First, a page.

Tom’s Tutorials For Excel: Linking a Drawing Object to a Cell

Tom’s Tutorials For Excel: Linking a Drawing Object to a Cell

Here’s how you can link a cell’s value to be displayed inside a drawing object. In this example, a Text Box is being used, but this method will also work for Rectangles and other draw-able Forms shapes.

In Excel version 2003, find the Text Box icon on the Drawing toolbar by clicking View > Toolbars > Drawing to show that toolbar, then click onto the Text Box icon as shown.

For Excel versions 2007 or after, click onto the Insert tab, click the Shapes button, and click onto the Text Box icon as shown.

As you see in the following pictures, draw the shape onto your worksheet, and select it. In the formula bar, enter a formula such as =A1, or whichever cell whose value you want the shape to show.

Whether the linked cell (A1 in this example) is meant for manual data entry, or it holds a formula, the shape will also show that cell’s contents.

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2 comments on “Tom’s Tutorials For Excel: Linking a Drawing Object to a Cell
  1. Steve Eide says:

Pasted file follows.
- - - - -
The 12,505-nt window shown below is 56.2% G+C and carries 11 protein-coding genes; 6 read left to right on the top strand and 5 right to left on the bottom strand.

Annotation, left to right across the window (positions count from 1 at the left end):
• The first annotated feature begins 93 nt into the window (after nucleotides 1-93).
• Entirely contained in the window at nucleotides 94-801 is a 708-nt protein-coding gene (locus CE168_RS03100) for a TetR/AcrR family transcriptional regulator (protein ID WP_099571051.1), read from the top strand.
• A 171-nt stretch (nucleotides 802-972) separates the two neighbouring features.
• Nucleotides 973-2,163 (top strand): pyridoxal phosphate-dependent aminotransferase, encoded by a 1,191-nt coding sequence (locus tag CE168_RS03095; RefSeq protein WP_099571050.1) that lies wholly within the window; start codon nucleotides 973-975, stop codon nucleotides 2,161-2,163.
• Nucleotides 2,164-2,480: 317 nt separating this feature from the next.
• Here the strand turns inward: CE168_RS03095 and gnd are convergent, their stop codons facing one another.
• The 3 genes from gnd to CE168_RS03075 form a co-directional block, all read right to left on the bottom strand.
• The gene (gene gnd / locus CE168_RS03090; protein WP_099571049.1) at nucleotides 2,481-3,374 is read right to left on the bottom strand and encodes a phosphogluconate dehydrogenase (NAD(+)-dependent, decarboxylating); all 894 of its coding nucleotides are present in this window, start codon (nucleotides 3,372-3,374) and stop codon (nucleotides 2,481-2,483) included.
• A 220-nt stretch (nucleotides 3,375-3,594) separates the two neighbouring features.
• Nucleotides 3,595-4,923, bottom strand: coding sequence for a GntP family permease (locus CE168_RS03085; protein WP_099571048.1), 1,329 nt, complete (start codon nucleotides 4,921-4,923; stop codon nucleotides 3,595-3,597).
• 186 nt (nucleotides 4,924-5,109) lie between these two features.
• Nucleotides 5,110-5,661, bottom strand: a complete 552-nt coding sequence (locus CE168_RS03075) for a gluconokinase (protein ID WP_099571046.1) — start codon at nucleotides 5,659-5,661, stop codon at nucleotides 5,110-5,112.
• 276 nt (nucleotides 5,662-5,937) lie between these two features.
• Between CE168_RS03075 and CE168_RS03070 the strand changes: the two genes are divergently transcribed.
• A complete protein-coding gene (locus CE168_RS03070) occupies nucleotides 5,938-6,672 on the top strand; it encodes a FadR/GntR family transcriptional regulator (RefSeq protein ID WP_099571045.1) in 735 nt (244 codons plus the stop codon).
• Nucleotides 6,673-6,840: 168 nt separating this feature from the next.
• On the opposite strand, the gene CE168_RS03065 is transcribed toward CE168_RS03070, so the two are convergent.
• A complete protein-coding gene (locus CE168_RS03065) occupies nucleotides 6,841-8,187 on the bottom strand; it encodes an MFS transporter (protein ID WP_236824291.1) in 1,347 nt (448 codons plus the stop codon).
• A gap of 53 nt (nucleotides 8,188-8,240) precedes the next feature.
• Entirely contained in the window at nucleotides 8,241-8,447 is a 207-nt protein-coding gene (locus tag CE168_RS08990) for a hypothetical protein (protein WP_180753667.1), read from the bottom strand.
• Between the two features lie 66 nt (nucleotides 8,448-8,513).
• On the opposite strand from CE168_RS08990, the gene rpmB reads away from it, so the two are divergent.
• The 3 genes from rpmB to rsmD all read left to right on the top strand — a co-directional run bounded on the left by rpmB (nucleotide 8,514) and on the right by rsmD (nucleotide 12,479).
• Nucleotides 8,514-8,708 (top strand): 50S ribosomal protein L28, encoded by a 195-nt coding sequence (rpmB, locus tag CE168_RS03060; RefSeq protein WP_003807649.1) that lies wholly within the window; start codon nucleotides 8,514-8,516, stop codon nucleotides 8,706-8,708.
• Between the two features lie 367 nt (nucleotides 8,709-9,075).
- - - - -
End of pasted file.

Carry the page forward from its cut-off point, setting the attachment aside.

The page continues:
There’s a function that is “not in the ribbon” called ‘Camera’ which pretty much does the same thing as this. You put it on your quick access bar, first you highlight an area you want to photograph then click the camera. Then, wherever you click next is where your “picture” will be placed. You can put it on another tab, anywhere within the workbook. It comes in handy when you want to see the result of a change you’ve made on another tab without having to leave your work. You don’t have the option of many different shapes, but it’s really quite handy.

  2. Bigger Don says:

    Depending on how long the on-screen information is needed, the Watch Window, available from the Formulas tab, can also provide real-time view of selected values.

    That said, nothing like having multiple ways of doing the same thing, each with their own application.
    * The formula-in-shape works well when laying a shape over a chart to give information not in the worksheet.
    * The Camera give a great read-only view of an area of a worksheet like an executive might want to see
    * The Watch Window helps when trying to see the impact of a change in data or formula in another worksheet or some place otherwise not on the screen

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